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Hence, EU Member States have agreed that they will encourage workers to participate in continuing vocational training (CVET) to help meet the adult learning target.By 2020, 15 % of the population between 25 and 64 should participate in lifelong learning – a highly ambitious target for countries like Bulgaria, Greece, Hungary, Lithuania and Romania.In more than half of the Member States tax incentives encourage individuals and enterprises or both to invest in education and training.Tax incentives and training funds are the most common means of encouraging enterprises to increase investment.While loans are less popular in adult learning, vouchers/individual learning accounts are used more widely, reflecting the trend towards a demand-led approach.They are used either universally or they target specific groups.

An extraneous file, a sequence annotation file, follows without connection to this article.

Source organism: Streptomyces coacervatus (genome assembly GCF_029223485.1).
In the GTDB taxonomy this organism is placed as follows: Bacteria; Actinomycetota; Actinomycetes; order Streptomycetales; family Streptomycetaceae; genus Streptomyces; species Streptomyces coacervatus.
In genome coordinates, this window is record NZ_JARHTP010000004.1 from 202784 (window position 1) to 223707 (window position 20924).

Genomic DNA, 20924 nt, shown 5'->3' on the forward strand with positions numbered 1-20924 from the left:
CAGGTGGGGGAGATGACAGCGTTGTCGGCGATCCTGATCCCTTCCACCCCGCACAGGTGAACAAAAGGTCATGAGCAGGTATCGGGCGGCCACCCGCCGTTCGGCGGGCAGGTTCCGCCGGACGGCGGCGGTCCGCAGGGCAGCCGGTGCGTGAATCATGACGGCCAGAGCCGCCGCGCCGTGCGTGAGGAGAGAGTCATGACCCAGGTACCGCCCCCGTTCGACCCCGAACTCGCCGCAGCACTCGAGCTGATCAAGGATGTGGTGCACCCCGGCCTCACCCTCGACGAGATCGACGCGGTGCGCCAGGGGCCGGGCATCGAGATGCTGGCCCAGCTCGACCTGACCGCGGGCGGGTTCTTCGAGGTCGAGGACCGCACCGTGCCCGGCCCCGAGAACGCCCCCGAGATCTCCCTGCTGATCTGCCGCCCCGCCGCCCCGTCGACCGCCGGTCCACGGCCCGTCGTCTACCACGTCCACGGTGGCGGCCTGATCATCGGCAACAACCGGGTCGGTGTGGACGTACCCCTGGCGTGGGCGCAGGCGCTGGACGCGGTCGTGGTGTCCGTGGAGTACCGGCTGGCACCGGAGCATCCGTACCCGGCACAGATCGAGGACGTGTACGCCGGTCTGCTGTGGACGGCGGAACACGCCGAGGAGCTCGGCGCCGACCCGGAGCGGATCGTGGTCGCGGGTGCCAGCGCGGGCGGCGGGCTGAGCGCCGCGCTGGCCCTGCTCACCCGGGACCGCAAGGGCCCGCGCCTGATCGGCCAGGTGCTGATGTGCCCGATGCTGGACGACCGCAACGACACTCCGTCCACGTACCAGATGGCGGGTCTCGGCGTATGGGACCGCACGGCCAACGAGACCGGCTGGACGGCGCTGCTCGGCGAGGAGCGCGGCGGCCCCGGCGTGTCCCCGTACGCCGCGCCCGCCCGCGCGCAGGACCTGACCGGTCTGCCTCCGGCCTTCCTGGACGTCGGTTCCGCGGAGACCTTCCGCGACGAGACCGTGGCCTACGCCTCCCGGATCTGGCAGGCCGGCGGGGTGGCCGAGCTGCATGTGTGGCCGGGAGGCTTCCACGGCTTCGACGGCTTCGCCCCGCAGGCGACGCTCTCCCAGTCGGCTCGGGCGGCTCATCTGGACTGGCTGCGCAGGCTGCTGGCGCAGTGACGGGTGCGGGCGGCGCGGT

Fourteen countries increased public expenditure on training as part of an active labour market policy, giving it the highest share of all labour market measures (about 43% of the 2009 EU total; compared to 2007, an increase by 4.6 percentage points).
The more highly qualified people are, the more likely they are to participate in learning activities.
However, people also tend do less lifelong learning as they grow older, irrespective of their qualification levels.
While in Denmark, for instance, labour market training comes under the same roof as other forms of continuing vocational training (3), most countries draw a clear line between responsibilities and governance in training as part of active labour market measures and responsibilities and governance in the continuing vocational education and training (CVET) sector.
In fact, CVET in the EU varies considerably in terms of governance, regulations, status, financing, quality assurance, providers and types of qualifications that can be acquired.